Finally and most recently, Mr Justice Aikens in Trident Turboprop (Dublin) Limited v First Flight Couriers Limited [2008] EWHC 1686 (Comm) considered two lease agreements for aircraft which were concluded on 5 September 2005. On 24 May 2006 one of the aircraft was delivered to the lessee in Sweden and on 16 October 2006 the other at Southend airport. It appears that delivery under the leases was made on these respective dates.

The claimant lessor submitted that s 26 applied to the lease agreements. The basis for this, identified at [52] of the judgment, was s 26(4)(a). In particular, it was submitted that the aircraft were carried from the State where they were delivered, namely Sweden and the UK, to India. Although it was conceded on behalf of the lessor that this was not done at the time of the contracts, it was submitted that it was contemplated at that time that the aircraft would be carried from the State where they were delivered to another, namely India. It appears that the basis for this submission was that it was common ground between lessor and lessee that the purpose of the transaction was to enable the lessee to employ the aircraft in cargo operations in India.

The defendant lessee submitted that the sub-section applied only where the goods were to be delivered under the terms of the contract or sale of hire and that there was no such contractual obligation.

Although Mr Justice Aikens unsurprisingly rejected the defendant’s submission in the light of Amiri, his analysis of the application of s 26(4)(a) to the facts of that case is unsatisfactory. In my view, the relevant question for the court was: where were the aircraft at the time of the conclusion of the contracts and where was it understood that they would be delivered? This question was not addressed at all. If the aircraft were carried across national borders to Sweden and to the UK by the seller to make delivery under the leases, one can readily understand why s 26 applies. However, if the goods were manufactured in Sweden and the UK (or were already located there at the time of the contracts), it is rather hard to see why the fact that the lessee subsequently chose to transport the aircraft itself across national borders after delivery meant that section 26 should apply, even where the lessor was aware that it was likely that the lessee would do the same at the time of the contracts. However, this appears to be the basis for Mr Justice Aikens’ decision that s 26 applies. In my view, the defendant’s submission that the situation where a person buys goods in country A and then decides to take them for use in country B would fall outside s 26 must be correct, subject to the further proviso that the goods were also delivered to him in country A. Section 26(4)(a) must be directed at the movement of the goods performed (or envisaged) as arising out of the contract, even if there is no contractual obligation as to the place of delivery or indeed to make delivery of the goods, and not at any subsequent movements by the buyer after delivery under the contract has been performed. In view of the lack of reasoning given by Mr Justice Aikens in support of his conclusion, this point seems ripe for reconsideration.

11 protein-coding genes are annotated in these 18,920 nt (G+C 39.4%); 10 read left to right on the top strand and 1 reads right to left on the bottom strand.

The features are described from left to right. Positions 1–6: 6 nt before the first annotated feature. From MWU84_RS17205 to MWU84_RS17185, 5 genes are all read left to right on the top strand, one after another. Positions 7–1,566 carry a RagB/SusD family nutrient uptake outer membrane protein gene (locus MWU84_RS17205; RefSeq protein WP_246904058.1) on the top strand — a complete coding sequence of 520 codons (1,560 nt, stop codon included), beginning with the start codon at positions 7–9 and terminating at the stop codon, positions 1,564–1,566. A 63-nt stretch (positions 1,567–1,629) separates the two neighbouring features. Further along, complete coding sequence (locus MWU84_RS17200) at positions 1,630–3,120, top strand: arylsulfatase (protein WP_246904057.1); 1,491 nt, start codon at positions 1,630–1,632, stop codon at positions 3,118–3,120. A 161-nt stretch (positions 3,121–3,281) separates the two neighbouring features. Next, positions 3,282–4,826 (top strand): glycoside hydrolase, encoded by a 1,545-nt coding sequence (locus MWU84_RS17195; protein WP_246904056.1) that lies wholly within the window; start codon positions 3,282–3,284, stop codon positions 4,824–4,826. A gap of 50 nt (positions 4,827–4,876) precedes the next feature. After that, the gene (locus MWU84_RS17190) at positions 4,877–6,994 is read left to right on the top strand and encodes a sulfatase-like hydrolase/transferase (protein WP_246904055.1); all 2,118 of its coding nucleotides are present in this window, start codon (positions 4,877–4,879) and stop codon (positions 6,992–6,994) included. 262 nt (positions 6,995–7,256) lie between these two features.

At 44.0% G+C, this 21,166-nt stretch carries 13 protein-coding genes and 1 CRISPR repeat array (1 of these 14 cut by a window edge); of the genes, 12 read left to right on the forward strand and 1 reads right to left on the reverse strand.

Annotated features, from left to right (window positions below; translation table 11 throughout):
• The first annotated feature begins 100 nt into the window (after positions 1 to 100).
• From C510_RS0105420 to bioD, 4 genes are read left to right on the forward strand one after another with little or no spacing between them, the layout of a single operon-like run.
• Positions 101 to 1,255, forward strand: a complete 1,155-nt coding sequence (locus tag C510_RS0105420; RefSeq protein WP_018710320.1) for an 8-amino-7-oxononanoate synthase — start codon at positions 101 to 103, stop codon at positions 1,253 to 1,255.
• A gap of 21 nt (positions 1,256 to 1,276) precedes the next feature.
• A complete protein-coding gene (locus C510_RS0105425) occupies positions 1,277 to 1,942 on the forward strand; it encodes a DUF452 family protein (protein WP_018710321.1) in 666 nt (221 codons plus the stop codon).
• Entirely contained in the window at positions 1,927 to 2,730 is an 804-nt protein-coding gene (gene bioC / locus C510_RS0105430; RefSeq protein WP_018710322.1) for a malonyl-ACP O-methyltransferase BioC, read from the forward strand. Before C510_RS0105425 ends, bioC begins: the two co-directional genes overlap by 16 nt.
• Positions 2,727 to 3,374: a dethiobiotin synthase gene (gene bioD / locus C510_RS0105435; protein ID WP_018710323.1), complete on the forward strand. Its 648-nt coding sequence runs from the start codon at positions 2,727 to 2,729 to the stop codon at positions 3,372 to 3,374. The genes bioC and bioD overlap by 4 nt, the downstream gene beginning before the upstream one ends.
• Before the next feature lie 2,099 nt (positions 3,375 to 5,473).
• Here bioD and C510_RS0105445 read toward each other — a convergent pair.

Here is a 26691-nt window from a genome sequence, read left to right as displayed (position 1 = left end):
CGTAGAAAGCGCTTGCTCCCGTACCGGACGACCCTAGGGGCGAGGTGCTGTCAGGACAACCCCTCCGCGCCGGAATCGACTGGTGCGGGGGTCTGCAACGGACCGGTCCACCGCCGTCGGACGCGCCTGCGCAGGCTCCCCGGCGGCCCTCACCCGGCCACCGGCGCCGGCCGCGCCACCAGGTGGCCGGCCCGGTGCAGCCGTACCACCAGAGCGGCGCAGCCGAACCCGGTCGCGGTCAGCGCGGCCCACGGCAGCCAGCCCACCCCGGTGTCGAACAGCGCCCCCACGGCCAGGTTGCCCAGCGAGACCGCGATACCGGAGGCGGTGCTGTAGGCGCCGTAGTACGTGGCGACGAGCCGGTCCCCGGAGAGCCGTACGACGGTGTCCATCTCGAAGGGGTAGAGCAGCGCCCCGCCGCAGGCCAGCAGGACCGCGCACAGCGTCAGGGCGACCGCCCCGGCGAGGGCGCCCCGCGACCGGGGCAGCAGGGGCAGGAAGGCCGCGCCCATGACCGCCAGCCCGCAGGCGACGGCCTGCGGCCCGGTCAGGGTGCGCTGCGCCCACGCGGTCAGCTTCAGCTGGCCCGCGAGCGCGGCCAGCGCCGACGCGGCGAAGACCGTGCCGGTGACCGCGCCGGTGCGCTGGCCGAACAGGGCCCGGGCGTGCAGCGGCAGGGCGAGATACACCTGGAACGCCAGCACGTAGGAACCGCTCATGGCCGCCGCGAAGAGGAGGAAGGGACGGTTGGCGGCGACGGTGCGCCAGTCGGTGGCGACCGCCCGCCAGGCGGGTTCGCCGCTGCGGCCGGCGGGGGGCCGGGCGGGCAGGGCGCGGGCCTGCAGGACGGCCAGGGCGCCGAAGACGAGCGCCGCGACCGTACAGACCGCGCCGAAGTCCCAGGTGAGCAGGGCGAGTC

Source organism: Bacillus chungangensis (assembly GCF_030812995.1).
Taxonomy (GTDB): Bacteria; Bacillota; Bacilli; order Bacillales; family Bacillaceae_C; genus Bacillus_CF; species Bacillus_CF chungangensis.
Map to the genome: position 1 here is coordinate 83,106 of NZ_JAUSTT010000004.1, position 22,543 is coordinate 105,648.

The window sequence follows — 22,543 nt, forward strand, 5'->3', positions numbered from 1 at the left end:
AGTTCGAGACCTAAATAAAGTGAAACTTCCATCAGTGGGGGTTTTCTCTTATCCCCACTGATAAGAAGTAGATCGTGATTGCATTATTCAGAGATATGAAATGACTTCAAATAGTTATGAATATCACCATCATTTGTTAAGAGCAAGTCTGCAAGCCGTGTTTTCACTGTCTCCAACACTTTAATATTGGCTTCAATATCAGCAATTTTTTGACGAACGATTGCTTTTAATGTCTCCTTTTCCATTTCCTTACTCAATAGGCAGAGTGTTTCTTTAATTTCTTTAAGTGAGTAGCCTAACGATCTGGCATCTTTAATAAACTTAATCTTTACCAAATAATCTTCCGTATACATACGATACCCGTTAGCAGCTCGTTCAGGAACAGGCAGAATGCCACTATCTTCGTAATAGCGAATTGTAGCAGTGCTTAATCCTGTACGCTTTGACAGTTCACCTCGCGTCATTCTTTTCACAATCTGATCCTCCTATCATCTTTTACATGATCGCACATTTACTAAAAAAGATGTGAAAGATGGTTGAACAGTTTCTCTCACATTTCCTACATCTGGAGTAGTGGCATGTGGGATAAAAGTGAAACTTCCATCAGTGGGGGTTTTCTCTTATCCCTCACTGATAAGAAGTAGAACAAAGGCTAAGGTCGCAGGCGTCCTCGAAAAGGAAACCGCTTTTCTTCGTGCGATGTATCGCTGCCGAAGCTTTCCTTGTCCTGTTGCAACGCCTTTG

Section 26 of UCTA is a very potent weapon for a supplier who provides goods alone or goods and services and who does not operate purely domestically. If s 26 can be invoked, the court will not have to decide any questions arising as to the application of UCTA to any exclusion or limitation clauses or the like. The wording of the statute is not entirely clear, in particular sub-sections (4)(a) and (4)(b), and there may be difficulties in its application in individual cases but the general sense of the conditions is readily apparent. However, careful consideration will be required by practitioners of the authorities mentioned above to determine whether or not s 26 applies in any given case and suppliers would be well advised to package up the supply of goods and services into a single contract so as to have complete exemption from UCTA.

Paul Toms is a Barrister at Quadrant Chambers, London specialising in all aspects of Commercial Law, including IT disputes.